In travelling around the eastern half of the country during the last three months, we have been impressed by the marked differences in public reaction to the present political situation and the upcoming presidential election. We have been impressed by the extent to which the attitude of the ordinary, politically innocent, everyday citizen (a category in which we are included) is influenced by the prevailing propaganda to which he is subjected in the news and communications media of his area.
In regard to the imminent Republican national convention - which will be history by the time this is read - the inhabitants of New England and the large northeastern states regard Mr. Goldwater's candidacy with an unbelief akin almost to horror. To the suggestion that Mr. Goldwater might have some popular support elsewhere, the reaction is one of pained surprise: "Surely, you're not serious?" The reaction would not be much different if Fidel Castro were mentioned as a possible nominee. In the east they are not sure whom they prefer among the Republicans, but any of the others would do, and probably Scranton would suit them best.
Here in the south and southeast, while some may have reservations about the Arizona senator, the alternatives are viewed with such distaste that there is no choice but Goldwater. Scranton, viewed from the southern standpoint, is a moderately attractive candidate, but a late-comer, and strictly a local eastern phenomenon slightly damned by his social position, Ivy League background, and eastern sophistication.
In the eastern "mid-west" the attitude is quite schizophrenic. They can accept neither the viewpoint of the northeastern seaboard nor that of the south. There are misgivings about Goldwater, but, with their strong conservative leanings, they have even greater misgivings about the progressive, liberal candidates opposing him.
Our amateurish observations, that were carried no futher west than Minnesota, make us suspect that there is more sentiment for Goldwater - or rather for his conservative position - than meets the jaundiced eye of the liberal-dominated eastern press and communications industry. The news people are reluctantly becoming aware of this, and perhaps this is why their reaction against the Goldwater candidacy has become so increasingly determined and hysterically vicious. At any rate, at this time, more than a week before the Republicans gather in San Francisco, it would seem that the chances of nominating anyone but Goldwater as the Republican candidate are slim.
Once the Republican issue becomes settled, there seems to be general agreement in all areas that Mr. Johnson cannot miss being elected President in November. But here again we have noted a peculiar and almost universal attitude. Everyone thinks he can't lose, yet no one likes him or admires him. The northeasterners can't stand him, the mideasterners dislike him, the southerners are irritated by him, the Texans distrust him, and how the westerners feel we don't know. Even among his own Democratic party, except for respect for his power and for reasons of political expediency, few of his fellow politicians really love him; this was evidenced by his showing as a candidate in the 1960 Democratic convention. The persistent antagonism between Mr. Johnson and the remaining influential Kennedy is such common knowledge that even the liberal press acknowledges it. Under ordinary circumstances it would seem that Mr. Johnson is walking a political tightrope. Yet Republicans and Democrats alike are willing to concede the Presidency to him.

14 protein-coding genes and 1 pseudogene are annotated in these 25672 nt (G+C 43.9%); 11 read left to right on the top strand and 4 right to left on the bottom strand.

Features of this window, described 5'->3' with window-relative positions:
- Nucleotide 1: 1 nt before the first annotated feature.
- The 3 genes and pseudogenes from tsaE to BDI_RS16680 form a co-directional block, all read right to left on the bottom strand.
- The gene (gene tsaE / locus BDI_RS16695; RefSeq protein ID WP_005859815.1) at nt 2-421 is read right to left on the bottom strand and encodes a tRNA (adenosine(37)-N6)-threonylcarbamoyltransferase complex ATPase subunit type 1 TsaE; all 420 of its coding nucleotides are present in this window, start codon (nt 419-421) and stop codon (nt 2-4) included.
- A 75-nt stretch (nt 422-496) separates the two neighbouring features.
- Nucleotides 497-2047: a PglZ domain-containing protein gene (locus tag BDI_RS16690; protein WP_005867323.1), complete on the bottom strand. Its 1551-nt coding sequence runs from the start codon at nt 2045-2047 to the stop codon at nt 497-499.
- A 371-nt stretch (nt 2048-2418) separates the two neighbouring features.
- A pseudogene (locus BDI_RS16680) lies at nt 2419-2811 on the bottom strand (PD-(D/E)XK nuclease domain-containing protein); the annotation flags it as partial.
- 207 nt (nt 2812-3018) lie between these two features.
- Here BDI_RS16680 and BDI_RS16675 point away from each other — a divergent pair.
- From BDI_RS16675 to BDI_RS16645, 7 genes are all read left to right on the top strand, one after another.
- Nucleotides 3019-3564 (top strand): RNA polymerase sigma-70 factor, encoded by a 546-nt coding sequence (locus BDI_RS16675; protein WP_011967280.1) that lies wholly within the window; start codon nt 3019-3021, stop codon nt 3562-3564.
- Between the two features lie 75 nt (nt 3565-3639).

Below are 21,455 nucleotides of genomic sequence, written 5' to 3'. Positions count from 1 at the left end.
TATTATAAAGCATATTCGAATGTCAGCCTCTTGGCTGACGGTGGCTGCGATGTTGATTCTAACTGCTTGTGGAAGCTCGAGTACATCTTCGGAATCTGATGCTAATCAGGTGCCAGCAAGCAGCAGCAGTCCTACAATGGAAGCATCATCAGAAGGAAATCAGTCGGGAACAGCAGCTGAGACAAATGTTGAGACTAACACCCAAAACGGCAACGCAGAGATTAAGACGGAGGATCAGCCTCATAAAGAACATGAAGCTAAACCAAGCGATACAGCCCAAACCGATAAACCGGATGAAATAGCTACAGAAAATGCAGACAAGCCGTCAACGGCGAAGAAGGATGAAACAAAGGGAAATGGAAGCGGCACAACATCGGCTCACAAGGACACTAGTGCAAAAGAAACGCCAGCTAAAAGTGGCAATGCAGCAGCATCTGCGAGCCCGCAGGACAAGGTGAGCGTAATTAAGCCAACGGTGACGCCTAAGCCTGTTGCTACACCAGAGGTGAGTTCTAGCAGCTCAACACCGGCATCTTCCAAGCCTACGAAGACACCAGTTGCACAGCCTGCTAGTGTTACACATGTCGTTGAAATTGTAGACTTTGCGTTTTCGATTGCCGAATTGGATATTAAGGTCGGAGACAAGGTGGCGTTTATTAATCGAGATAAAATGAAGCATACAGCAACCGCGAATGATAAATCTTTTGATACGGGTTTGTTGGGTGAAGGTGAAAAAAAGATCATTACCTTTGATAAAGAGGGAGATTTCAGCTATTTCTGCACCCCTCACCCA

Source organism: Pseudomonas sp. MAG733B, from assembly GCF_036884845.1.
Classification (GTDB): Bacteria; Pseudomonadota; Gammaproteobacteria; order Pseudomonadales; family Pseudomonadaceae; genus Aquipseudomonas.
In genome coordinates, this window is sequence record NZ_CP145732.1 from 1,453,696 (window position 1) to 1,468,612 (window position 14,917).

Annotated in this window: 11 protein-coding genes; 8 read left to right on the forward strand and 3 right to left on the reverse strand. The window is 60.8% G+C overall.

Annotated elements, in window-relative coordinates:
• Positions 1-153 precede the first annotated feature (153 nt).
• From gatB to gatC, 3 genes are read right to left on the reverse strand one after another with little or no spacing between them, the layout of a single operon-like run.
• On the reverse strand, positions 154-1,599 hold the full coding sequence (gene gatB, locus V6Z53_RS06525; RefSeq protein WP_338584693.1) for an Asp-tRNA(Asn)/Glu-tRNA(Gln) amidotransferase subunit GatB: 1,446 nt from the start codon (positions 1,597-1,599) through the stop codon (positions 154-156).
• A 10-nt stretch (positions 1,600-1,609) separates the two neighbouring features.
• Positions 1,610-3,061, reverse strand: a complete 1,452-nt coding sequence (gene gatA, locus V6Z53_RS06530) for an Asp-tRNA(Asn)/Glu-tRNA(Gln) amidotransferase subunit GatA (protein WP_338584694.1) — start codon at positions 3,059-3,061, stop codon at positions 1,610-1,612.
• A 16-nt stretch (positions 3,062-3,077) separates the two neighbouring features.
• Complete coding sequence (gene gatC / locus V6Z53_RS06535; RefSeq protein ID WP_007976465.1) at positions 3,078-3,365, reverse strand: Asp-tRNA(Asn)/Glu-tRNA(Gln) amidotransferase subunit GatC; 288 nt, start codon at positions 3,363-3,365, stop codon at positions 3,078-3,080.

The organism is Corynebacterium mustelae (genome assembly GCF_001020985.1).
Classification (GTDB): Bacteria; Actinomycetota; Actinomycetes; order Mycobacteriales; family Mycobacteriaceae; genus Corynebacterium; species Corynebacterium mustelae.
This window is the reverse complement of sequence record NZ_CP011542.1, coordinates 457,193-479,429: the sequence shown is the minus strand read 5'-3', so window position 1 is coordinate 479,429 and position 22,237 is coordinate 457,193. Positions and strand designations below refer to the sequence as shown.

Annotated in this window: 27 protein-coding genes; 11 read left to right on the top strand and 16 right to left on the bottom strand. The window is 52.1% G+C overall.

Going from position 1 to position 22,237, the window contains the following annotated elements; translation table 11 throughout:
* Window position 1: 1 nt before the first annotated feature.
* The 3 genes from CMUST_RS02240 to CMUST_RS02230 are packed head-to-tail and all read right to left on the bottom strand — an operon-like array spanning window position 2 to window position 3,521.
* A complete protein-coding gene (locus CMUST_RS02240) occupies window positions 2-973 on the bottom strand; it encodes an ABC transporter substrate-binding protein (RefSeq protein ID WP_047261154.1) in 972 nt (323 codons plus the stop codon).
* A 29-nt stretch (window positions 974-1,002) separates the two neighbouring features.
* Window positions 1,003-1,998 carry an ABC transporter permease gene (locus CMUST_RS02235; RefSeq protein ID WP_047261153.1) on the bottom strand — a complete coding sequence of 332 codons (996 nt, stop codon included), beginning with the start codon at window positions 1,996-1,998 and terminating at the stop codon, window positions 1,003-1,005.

While the Republicans have dominated the news for many months, and have offered a wide choice of capable and attractive candidates, the Democrats have been content and apparently feel secure in offering only Mr. Johnson. In fact such has been Mr. Johnson's control of party that there seem to be no other potential presidential hopefuls of enough prominence or national appeal available to the Democrats. Their eggs, truly, are all in Mr. Johnson's saddle bags.
In spite of what the news media tell us, there is a good possibility that the coming November election will not be the cut and dried affair that the Democrats and liberal elements of both parties anticipate. If President Kennedy were still alive, and for some reason not seeking reelection, it is doubtful that Mr. Johnson could hope to be the Democratic nominee on his own popularity and merit. His sectionalism, his personality, his reputation as the ultimate political slickster and wheeler-dealer, his association with the unsavory Bobby Baker, and the general basic distrust of his motivation would not recommend him as a nominee, and certainly not as the unanimous choice of his party. His strength lies only in his position as the incumbent, and in the grudging respect he commands as a modern Machiavelli adept at political chicanery.
The indoctrinated, liberal political experts had deluded themselves into believing that Mr. Goldwater was unthinkable as a serious Republican nominee. They are apparently now discovering that they have underestimated the conservative sentiment and the smouldering antagonism against ever increasing federal bureaucracy and centralization. When the Republican Party, with conservatism as its battle-cry and the preoccupation with its own difficulties behind it, directs its full energies toward the coming presidential campaign, these same political experts may find that they have also over-estimated Mr. Johnson's strength.
(c) The Bulletin of the Muscogee County (Georgia) Medical Society, Editorial, Aug 1964, Vol. XI No.8, p.13